Disney Exec. Tom Staggs Steps Down; is He Shanghai’s Scapegoat?

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Fmr. COO Thomas Staggs (Disney)

Straight out of Burbank, CA:
The Walt Disney Company making the announcement today that Chief Operating Officer (COO) Thomas Staggs will be stepping down from his position on May 6th, 2016. Staggs was considered by many to take over as the company’s CEO, replacing Bob Iger when he steps down in two years. Staggs will stay with the company as one of Iger’s special advisors through the end of the current fiscal year.

Staggs was promoted to COO just 14 months ago.. leading to this head-scratching announcement. Per TWDC, CEO Bob Iger says “He’s made important contributions to this company, earning wide respect across the organization for his achievements and personal integrity. I’m proud of what we’ve accomplished together, immensely grateful for the privilege of working with him, and confident that he will be enormously successful in whatever opportunity he chooses. Mr. Staggs’ planned departure caps a distinguished 26-year career that began in Strategic Planning. He rose through the ranks to be named Chief Financial Officer, earning praise from Wall Street for his financial and communications skills. Mr. Staggs also led Disney’s Parks & Resorts through an era of historic growth.”

Tom Staggs did not officially announce his resignation, but he did say ““Disney truly stands alone, not only because of the company’s phenomenal creativity, but also because of the thousands of remarkable people who make it such an extraordinary place. It’s been a privilege to work with them and be inspired by their creativity and commitment. It’s also been a great experience to work with Bob during this dynamic era of unprecedented growth and transformation. I remain grateful for that opportunity, and I’m confident that Disney’s future will be just as exciting as its legendary past.”

Staggs is ending a 26-year run with the company and moved mountains during his tenure. He was the main proponent of Animal Kingdom’s Avatar expansion… something that’s been in the works for years. He got on board with Film Director James Cameron to make this happen and he was in town the the construction crews broke ground, unfortunately now, he won’t see the whole project through as his stint with Disney comes to a close.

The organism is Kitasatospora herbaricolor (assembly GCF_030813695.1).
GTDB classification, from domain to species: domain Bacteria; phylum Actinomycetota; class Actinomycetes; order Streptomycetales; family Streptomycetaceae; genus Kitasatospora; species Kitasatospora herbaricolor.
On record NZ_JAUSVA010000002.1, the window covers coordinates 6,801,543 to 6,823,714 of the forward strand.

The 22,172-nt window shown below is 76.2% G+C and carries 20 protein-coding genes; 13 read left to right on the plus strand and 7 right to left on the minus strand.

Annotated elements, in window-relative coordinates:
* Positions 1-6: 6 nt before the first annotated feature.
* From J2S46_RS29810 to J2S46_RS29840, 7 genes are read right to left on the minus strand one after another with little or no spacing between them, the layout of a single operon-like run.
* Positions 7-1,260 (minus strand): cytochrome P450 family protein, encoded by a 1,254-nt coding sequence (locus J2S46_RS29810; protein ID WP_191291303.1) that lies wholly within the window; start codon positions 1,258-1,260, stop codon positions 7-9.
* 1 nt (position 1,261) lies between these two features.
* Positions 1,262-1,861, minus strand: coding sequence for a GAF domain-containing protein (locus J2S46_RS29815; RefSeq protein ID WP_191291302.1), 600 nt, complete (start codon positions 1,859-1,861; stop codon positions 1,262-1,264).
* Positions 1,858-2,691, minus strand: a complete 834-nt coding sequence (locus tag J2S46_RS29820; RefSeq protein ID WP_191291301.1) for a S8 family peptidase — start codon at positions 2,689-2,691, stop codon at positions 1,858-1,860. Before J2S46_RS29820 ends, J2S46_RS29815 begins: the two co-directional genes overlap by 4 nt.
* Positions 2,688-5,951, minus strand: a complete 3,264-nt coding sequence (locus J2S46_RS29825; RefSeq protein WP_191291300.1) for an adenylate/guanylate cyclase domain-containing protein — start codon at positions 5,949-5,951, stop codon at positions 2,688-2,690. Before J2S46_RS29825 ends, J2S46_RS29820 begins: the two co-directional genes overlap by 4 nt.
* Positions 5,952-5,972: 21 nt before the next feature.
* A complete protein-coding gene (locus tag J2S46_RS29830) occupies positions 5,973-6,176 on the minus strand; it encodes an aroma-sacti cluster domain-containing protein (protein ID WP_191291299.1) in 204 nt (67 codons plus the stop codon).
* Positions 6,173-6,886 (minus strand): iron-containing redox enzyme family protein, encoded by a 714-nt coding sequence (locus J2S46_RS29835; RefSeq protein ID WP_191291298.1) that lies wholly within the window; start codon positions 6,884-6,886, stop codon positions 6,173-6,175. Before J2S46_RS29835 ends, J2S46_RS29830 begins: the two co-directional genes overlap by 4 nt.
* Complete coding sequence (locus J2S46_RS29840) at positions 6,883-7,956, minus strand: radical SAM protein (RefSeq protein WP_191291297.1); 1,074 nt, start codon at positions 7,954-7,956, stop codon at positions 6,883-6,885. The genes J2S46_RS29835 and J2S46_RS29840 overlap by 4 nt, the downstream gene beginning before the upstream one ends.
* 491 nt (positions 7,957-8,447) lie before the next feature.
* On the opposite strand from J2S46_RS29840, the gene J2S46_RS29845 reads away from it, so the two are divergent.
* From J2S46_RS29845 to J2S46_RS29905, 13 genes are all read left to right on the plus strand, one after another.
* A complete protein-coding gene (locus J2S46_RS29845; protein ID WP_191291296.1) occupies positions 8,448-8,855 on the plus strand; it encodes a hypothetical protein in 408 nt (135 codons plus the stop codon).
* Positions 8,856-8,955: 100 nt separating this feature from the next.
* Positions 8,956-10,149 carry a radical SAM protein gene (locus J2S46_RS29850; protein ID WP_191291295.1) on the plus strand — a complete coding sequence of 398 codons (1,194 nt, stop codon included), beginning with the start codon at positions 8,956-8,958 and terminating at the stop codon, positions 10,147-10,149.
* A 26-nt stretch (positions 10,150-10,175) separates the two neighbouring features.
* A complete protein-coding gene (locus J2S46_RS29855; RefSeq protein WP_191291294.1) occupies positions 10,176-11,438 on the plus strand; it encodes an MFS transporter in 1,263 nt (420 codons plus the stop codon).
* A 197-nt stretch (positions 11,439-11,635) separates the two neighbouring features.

Staggs has also been one of the key executives in all of the plans for Shanghai Disneyland and the progression of that project.

With no clear cut frontrunner to take over as CEO once Iger leaves, Disney’s Board of Directors is now saying they will “broaden their scope of its succession planning process to identify and evaluate a robust slate of candidates for consideration.” Two years may seem like a long time to narrow down a list of candidates, but as many have seen with President Obama trying to find a Supreme Court replacement for late Justice Antonin Scalia– these are tedious tasks that take a lot of work.

Speculation on what really went down:

Today’s news came as quite a shock as it was a very ill-timed announcement. The COO stepping down in the midst of Shanghai chaos as they are severely over budget (project is currently at $5.5B) in addition to being behind schedule.

I feel that Staggs is not particularly or solely at fault for what’s happening overseas, but I am led to believe him stepping down is a result of butting heads with other executives. It’s extremely eerie that someone would leave his post after holding the COO title for just over a year… and not sticking out the final two years before his anticipated promotion to CEO.

Like I said, this is speculation, but I believe Shanghai Disneyland is responsible for this shift in executive hierarchy. Cuts are being made around WDW and DLR in order to pump more money into the Disney pipeline overseas as they prep their grand opening. I think one side might have said “Woah, we need to stop doing funding that project and they need to adjust their budget or delay opening” and the other side disagreed. 

I can picture the bigwigs sitting in on a conference… and someone pitches the idea to decrease additional funding while another party comes in and says “No, we need to pay whatever it takes to get Shanghai completed, we can’t flop again like Disneyland Paris first did.”

One person pitched the idea to me that Staggs might have stepped down because of Disney potentially asking him to take the blame or be the scapegoat for Shanghai’s budget catastrophe. It’s not out of the question, only time will tell.

With all that’s going down behind closed doors, we will not know the answers until likely the fall; once Staggs is officially done and once Shanghai Disneyland is taken care of (anticipated opening June 16, 2016). But I will stick by my theory of this decision being a mutual agreement between Staggs and the company to step down. Hopefully a more clear picture is painted in the future.


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